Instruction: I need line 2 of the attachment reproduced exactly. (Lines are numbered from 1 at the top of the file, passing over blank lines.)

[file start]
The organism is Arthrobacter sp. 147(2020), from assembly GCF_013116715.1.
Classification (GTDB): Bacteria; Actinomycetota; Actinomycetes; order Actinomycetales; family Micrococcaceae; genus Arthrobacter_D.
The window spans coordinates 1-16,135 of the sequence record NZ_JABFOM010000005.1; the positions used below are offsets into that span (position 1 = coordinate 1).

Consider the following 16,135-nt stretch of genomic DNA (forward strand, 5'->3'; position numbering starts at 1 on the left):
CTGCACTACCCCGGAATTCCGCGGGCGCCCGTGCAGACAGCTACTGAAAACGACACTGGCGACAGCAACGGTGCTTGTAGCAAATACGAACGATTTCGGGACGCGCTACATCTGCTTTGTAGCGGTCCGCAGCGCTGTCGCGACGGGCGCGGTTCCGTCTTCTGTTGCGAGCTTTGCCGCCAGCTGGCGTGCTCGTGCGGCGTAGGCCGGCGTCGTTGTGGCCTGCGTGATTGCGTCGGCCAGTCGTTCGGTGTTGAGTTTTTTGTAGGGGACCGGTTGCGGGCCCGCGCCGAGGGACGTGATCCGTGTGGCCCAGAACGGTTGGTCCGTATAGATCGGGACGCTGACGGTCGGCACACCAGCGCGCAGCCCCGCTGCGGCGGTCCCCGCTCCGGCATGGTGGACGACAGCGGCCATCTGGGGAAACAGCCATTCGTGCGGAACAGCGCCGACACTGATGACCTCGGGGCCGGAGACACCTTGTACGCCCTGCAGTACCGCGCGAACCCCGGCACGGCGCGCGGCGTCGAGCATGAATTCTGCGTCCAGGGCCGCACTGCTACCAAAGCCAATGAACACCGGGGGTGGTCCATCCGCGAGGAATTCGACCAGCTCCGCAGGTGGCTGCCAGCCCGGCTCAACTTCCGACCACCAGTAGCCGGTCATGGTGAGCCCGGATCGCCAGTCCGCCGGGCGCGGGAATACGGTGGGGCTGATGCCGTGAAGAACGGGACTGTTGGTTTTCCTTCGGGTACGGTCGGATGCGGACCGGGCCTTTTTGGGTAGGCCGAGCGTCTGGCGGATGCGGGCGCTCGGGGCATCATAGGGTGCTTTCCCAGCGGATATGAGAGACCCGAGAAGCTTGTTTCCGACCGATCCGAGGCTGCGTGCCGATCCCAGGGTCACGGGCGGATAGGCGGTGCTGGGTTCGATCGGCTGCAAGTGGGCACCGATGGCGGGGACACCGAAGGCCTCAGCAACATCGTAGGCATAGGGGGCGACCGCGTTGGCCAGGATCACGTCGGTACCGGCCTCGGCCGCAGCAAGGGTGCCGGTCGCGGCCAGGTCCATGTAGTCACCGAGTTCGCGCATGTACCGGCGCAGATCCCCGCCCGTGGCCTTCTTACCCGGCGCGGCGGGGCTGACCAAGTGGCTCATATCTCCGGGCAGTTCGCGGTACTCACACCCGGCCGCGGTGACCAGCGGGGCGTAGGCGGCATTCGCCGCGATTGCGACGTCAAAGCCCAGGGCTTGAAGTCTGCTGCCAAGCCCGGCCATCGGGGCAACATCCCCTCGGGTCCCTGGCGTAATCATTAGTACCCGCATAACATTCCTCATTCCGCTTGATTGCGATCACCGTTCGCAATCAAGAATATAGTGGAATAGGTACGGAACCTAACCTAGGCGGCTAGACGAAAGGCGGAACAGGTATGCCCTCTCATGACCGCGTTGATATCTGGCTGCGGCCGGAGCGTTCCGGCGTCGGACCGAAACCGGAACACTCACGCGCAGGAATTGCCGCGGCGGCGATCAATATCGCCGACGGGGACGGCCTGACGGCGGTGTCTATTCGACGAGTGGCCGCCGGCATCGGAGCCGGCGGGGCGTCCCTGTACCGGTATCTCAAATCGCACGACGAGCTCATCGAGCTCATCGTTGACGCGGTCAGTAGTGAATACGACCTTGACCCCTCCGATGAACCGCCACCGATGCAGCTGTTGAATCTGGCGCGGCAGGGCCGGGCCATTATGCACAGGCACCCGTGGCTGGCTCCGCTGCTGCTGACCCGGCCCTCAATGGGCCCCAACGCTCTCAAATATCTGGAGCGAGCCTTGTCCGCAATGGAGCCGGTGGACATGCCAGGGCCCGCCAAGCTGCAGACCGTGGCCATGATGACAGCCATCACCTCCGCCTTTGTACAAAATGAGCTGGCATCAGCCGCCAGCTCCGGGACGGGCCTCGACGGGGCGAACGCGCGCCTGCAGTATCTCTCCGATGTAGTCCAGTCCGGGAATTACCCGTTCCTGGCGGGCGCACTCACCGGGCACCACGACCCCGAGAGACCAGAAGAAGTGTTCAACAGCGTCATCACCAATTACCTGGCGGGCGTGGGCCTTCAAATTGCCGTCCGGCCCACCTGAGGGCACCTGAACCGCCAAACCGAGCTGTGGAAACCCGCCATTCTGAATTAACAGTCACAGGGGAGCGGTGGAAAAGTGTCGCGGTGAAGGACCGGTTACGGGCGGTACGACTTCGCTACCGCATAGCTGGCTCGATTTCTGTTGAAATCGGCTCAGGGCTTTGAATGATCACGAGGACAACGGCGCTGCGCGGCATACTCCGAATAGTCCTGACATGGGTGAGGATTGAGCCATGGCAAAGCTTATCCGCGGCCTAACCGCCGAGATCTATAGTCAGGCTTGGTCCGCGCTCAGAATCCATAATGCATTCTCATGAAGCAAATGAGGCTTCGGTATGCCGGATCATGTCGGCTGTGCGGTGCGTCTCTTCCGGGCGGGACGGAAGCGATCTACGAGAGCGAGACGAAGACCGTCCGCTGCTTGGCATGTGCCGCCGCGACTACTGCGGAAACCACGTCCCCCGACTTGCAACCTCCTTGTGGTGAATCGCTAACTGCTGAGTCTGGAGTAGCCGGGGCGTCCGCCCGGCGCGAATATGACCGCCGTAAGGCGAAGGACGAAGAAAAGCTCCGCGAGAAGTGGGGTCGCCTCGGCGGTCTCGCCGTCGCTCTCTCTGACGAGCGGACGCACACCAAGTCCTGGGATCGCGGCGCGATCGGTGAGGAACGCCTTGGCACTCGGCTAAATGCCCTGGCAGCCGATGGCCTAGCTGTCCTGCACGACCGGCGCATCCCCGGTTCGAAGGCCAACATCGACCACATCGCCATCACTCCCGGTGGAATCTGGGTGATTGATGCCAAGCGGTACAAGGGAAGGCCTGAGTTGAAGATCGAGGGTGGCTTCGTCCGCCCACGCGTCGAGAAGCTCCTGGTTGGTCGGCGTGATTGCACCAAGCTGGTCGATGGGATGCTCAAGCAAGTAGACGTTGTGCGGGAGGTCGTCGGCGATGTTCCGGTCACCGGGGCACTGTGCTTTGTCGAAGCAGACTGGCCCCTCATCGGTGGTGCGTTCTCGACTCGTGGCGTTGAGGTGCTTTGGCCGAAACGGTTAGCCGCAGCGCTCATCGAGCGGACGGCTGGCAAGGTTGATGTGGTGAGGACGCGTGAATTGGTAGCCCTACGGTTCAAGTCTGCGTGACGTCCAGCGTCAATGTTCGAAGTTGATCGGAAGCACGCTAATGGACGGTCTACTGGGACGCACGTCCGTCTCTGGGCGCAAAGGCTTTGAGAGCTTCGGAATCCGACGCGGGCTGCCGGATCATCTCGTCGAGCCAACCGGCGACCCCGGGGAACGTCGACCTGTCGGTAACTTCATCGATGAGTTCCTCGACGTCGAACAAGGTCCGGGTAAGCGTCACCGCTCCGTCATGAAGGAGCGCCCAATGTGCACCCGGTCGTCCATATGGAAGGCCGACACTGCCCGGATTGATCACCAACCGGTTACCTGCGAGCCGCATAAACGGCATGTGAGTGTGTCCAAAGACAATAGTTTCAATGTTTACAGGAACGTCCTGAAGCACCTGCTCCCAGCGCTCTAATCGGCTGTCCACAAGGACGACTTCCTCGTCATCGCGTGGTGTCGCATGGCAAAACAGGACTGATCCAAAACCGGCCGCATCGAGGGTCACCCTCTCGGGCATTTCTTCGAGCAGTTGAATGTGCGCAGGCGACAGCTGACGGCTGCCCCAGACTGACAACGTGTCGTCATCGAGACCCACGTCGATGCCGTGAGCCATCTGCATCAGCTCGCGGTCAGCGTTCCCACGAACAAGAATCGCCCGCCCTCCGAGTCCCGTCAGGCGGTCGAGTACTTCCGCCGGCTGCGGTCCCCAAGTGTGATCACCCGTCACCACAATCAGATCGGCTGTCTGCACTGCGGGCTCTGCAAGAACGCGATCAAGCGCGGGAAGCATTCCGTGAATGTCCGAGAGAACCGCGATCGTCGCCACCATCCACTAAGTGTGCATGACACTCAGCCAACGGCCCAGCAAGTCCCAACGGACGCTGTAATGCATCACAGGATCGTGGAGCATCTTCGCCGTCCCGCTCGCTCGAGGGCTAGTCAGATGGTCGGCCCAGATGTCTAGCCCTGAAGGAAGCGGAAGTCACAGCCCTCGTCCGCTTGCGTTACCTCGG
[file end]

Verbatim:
Classification (GTDB): Bacteria; Actinomycetota; Actinomycetes; order Actinomycetales; family Micrococcaceae; genus Arthrobacter_D.